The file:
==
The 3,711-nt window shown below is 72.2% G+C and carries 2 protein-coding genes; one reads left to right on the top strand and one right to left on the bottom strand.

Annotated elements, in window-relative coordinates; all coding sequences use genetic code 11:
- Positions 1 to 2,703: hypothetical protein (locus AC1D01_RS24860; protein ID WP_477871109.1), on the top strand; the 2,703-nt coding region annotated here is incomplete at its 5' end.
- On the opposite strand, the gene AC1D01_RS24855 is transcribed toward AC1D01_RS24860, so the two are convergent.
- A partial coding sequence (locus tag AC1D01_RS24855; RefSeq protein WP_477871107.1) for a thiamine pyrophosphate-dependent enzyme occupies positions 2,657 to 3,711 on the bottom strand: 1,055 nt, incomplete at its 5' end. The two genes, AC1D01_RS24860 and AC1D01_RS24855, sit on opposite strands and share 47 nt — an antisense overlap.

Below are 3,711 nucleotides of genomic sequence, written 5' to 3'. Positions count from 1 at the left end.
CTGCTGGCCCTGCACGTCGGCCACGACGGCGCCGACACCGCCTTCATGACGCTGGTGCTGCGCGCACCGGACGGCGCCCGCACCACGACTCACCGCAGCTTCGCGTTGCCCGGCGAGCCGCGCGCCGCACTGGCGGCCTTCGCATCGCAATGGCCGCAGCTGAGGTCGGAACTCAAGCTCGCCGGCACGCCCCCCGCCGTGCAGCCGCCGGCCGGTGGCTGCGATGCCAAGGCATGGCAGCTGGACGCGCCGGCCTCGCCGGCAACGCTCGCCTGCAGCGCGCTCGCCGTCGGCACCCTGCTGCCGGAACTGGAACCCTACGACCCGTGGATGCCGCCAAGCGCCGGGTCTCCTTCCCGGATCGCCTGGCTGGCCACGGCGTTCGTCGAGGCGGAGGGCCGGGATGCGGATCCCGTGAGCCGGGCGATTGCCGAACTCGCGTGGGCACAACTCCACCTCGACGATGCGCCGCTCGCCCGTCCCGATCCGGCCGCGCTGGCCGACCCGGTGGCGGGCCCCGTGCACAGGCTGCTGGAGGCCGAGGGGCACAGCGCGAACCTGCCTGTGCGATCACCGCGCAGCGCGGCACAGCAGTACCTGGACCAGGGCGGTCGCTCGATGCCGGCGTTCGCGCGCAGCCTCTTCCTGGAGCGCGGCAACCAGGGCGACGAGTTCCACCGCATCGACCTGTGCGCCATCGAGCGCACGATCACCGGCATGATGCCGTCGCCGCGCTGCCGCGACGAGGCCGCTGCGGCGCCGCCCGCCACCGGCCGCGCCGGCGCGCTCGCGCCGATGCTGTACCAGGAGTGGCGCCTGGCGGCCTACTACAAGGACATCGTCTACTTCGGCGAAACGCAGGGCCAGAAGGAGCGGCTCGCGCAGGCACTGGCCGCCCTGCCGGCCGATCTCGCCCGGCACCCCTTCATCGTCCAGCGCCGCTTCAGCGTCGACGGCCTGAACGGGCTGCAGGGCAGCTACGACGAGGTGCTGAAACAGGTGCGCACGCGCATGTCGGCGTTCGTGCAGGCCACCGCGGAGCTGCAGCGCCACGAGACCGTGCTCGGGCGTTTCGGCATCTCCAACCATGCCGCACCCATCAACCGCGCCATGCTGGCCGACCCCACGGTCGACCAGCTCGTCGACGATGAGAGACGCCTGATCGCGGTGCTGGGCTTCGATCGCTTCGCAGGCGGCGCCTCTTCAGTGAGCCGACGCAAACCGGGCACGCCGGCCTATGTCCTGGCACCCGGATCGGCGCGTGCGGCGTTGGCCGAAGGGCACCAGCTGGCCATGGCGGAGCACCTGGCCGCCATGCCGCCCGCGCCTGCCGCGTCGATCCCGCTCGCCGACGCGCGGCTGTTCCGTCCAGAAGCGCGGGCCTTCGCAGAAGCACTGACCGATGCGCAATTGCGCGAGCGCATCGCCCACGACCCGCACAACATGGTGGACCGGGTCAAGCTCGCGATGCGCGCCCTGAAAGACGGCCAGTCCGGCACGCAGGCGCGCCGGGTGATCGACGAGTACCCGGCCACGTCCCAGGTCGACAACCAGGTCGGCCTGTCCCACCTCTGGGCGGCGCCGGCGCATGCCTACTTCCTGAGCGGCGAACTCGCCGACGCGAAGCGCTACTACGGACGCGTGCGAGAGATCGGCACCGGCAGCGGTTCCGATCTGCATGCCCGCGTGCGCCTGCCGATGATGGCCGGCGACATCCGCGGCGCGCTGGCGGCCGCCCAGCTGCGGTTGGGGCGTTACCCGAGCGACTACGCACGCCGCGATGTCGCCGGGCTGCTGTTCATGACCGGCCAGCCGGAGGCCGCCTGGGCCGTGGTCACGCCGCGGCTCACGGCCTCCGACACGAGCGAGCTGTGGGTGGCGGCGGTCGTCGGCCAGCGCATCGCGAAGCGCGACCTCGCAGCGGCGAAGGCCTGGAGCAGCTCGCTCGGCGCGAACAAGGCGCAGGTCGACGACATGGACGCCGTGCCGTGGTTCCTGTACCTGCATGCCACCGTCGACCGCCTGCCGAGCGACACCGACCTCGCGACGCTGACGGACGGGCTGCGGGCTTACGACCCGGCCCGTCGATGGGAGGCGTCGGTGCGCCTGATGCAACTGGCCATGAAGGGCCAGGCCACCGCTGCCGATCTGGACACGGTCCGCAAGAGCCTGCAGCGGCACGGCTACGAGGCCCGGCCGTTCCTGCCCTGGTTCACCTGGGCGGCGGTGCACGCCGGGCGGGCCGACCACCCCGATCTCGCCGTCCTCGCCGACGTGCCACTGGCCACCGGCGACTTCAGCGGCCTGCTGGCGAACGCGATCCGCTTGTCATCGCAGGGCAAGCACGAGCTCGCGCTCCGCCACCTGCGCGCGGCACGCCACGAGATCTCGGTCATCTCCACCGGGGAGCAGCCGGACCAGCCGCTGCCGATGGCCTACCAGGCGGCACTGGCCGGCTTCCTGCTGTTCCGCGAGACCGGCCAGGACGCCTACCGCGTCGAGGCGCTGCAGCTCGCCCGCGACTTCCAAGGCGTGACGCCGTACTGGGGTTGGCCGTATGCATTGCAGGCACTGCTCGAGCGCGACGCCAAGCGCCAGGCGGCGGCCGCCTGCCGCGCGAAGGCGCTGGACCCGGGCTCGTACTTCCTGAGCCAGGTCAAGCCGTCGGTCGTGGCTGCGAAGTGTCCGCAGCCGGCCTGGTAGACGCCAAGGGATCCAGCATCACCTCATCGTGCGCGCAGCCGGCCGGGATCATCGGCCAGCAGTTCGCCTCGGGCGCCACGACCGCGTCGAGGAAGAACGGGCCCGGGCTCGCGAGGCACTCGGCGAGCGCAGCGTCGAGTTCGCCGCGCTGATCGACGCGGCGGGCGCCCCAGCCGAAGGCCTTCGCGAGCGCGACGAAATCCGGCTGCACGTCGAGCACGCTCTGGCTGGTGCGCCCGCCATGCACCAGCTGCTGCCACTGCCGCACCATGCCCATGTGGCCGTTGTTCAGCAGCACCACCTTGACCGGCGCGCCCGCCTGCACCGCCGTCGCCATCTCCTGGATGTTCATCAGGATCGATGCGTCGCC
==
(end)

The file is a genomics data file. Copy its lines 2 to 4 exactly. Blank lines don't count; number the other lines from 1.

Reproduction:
Annotated elements, in window-relative coordinates; all coding sequences use genetic code 11:
- Positions 1 to 2,703: hypothetical protein (locus AC1D01_RS24860; protein ID WP_477871109.1), on the top strand; the 2,703-nt coding region annotated here is incomplete at its 5' end.
- On the opposite strand, the gene AC1D01_RS24855 is transcribed toward AC1D01_RS24860, so the two are convergent.